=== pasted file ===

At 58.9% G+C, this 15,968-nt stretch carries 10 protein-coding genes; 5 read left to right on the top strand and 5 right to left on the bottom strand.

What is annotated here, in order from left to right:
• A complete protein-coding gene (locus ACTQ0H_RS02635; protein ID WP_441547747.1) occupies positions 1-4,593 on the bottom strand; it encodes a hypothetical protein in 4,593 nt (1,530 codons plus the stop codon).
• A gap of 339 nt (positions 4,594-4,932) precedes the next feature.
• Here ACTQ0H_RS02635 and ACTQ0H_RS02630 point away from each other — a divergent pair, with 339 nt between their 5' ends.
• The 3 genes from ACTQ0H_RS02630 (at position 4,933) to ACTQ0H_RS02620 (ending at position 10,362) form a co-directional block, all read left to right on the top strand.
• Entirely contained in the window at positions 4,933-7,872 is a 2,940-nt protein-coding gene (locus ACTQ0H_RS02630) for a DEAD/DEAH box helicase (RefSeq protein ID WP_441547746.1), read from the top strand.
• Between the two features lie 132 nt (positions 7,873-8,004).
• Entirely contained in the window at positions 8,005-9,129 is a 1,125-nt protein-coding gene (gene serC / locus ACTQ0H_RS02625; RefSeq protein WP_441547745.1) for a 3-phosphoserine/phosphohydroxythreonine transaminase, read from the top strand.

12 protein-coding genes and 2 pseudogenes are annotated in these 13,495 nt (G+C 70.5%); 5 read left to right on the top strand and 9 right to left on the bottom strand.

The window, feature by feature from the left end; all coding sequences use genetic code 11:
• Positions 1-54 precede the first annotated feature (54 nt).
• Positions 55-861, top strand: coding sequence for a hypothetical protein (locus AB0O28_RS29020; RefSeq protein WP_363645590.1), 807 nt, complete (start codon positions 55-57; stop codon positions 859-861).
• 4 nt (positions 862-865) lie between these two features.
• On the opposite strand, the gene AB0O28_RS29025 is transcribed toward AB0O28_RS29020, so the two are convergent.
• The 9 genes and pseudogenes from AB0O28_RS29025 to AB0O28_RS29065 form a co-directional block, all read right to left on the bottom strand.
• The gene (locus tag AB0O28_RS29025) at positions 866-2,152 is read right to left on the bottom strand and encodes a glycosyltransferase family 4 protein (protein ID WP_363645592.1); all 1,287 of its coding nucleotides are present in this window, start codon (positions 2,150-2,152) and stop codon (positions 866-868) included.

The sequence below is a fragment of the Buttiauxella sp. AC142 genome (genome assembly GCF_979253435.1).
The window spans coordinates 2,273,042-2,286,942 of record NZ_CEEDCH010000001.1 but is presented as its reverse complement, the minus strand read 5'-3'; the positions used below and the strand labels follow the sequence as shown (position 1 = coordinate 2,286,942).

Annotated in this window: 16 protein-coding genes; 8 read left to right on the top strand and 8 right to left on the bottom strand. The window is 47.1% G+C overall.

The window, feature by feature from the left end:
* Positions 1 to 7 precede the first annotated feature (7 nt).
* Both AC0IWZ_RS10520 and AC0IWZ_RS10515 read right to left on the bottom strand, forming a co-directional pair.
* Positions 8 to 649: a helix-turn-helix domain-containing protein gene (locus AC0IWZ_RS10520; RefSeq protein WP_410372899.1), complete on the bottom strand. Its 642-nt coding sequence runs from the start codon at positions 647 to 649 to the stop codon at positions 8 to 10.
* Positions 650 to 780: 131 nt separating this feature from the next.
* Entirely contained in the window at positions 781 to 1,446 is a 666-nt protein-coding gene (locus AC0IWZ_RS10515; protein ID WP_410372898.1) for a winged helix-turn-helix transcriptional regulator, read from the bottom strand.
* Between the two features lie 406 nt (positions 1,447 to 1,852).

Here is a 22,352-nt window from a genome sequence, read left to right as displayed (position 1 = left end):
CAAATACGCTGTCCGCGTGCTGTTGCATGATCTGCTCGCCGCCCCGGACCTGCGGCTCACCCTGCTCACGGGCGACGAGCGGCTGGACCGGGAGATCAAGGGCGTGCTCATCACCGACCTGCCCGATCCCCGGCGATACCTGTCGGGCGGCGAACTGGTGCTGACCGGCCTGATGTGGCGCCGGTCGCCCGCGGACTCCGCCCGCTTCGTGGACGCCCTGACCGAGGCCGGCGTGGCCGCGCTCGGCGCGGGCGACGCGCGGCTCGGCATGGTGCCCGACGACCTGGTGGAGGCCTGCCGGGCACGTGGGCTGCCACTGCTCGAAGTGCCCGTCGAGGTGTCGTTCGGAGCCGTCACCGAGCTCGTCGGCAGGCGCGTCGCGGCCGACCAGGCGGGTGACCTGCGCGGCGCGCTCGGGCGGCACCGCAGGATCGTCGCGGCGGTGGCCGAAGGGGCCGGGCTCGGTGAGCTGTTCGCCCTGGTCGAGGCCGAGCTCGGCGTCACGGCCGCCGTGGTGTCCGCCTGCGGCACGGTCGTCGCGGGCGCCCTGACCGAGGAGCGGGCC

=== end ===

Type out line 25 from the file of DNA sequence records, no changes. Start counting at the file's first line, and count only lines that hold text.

* Positions 650 to 780: 131 nt separating this feature from the next.